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50 Historic Facts About the 1600s (17th Century)

26Sleeping Hermaphroditus

The marble masterpiece "Sleeping Hermaphroditus” was unearthed approximately in 1608 after being buried for centuries. In 1620, 22-year-old Italian sculptor Gian Lorenzo Bernini carved the marble mattress on which s/he lies today that’s so strikingly realistic visitors are compelled to give it a testing prod. - Source

27. Several years before the publishing of the renowned 1611 bible which was named after him, King James published a demonology describing the types of ghosts, spirits, vampires, fairies, witches, and even werewolves that haunt the land, which inspired Shakespeare’s Macbeth.

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28. 3 slaves were hanged for the 1660 murder of their master William Harrison in the year 1661. In 1662, William Harrison returned on a ship after escaping slavery, having been kidnapped by pirates. This lead to the "no body, no murder" rule. - Source

29. Miyamoto Musashi was a 17th century Japanese swordsman, who twice arrived late to duels and defeated both opponents. Upon his next duel, he arrived early, and ambushed the force that was assembling to ambush him. - Source

30. In 1602, the Dutch East India Company undertook the world's first Initial public offering and, therefore, became the first public company to issue stock. - Source

31Galileo Galilei

On January 7th, 1610 Galileo Galilei improved the telescope's design and used it to study Jupiter. He discovered 4 of Jupiter's moons and helped disprove the Ptolemaic world system (Earth-centric universe) theory. - Source

32. In the 17th century, the Finnish used a unit of measurement called Poronkusema, which was the distance a reindeer could walk before needing to urinate. - Source

33. 2012 wasn’t the first time a Mayan calendar ended. In fact, it has happened on September 18, 1618, after which a new calendar began. - Source

34. In the 17th century, standard English Army field rations consisted of an entire week's worth of biscuits and cheese. - Source

35. Kit Kat was a political club in the 17th century London and a Kit-Kat portrait is a particular type of portrait used for members of the club.

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36Highland Charge

The "Highland Charge" was a 17th century Scottish tactic of sprinting into musket lines and hacking at the enemy with broadswords as they struggled to fix their bayonets. - Source

37. The "Philosophers tree" experiment was a previously well kept secret by alchemists from the 17th century. The experiment which was recently recreated resulted in the formation of a "golden" tree. - Source

38. Uriel Acosta was a 17th century Jewish philosopher. After being found guilty of heresy, he was given 39 lashes and was forced to lie in the doorway to his synagogue while the congregation stepped on him as they entered. He was so humiliated that he then grabbed a pistol and shot himself. - Source

39. An essay by 17th century philosopher Leo Allatius claims that the circumcised foreskin of Jesus Christ ascended to Heaven at the same time as him and became the rings of Saturn. - Source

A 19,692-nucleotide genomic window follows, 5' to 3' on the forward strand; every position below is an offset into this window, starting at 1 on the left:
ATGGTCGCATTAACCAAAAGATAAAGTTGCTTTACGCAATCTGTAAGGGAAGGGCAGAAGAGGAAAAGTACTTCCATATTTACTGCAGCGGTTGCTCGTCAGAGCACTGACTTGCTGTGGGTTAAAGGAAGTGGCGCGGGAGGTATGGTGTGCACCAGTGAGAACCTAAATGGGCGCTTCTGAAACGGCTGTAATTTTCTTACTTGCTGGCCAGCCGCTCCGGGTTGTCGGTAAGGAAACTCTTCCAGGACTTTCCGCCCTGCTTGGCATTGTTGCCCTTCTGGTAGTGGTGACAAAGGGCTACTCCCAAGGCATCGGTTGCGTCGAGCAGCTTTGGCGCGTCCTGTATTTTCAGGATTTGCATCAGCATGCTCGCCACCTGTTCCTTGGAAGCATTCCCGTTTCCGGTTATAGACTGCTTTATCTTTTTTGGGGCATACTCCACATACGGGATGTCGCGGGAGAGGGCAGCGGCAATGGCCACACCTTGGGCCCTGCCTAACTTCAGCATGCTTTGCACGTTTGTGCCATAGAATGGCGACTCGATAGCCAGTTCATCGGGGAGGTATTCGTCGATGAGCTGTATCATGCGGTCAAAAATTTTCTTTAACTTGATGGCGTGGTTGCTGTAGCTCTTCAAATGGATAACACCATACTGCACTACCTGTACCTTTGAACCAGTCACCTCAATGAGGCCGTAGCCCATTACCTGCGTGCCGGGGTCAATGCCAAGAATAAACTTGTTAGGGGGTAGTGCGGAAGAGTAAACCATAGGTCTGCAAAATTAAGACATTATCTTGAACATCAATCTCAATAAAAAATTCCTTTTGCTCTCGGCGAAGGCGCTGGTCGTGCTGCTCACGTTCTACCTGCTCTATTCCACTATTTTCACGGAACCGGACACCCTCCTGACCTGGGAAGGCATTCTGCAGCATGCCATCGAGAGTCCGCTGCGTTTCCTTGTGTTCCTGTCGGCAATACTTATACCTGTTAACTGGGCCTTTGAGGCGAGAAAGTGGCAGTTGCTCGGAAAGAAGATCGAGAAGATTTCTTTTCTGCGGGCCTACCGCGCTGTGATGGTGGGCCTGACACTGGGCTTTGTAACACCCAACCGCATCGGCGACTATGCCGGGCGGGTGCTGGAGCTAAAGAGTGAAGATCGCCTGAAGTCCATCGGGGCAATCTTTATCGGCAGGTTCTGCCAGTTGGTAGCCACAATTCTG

40. Isaac Newton was like a Dirty Harry of 17th century London. He chased counterfeiters of the Royal Mint, bribed crooks for info, threatened criminals and their families, eventually focusing on his nemesis and finally he burned all his notes to cover his dirty ways of catching crooks.

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41Powdered Wigs

Wearing wigs became popular in the 17th century because they covered up the scarring and baldness that was caused by Syphilis. - Source

42. There was an explosion in 1626 in China which killed 20,000 people. The cause of the explosion has not been conclusively determined. - Source

43. A guy named Thiess in 1692 talked his way out of death in front of a werewolf tribunal by admitting that he was a werewolf in the service of God, in a longstanding war with the witches of the underworld. - Source

44. In 1623, the German polymath Wilhelm Schickard designed what was probably the first mechanical digital computer. Schickard died of bubonic plague soon, but his machine was replicated later and is likely to have worked in spite of some imperfections. - Source

45. Carbon nanotubes have been found in a Damascus steel sword from the 17th century. It is thought that the nanotubes along with the nanowires is what gives the legendary Damascus steel its strength. - Source


During the 17th century, women's fashions with exposed breasts were common in society, from queens to common prostitutes, and it emulated by all classes. An exposed ankle however was considered to be more risqué. - Source

47. While not strictly legal, starting in the 1690s, British husbands used to sell their wives to end bad marriages. It was usually an auction announced by a newspaper advertisement, to which the wife was led by a rope around her neck. Often the buyer was pre-arranged and the sale was a form of symbolic separation. - Source

48. The largest cavalry charge in history occurred during the 1684 Turkish siege of Vienna. 18,000 Holy league Polish and German knights charged the Ottoman line, completely routing them. The battle marked the end of Turkish expansion into Europe. - Source

49. The 17th century Europeans used to glue patches to their faces (velvet for the rich, mouse skin for the poor) in order to conceal blemishes or make a fashion statement. - Source

50. The Sultan of Morocco and Queen Elizabeth I drew up a plan to conquer the Spanish Americas and partition them between Morocco and England in 1603. Historians speculate that had the Sultan and the Queen not die the next year, Morocco might have colonized much of the New World. - Source

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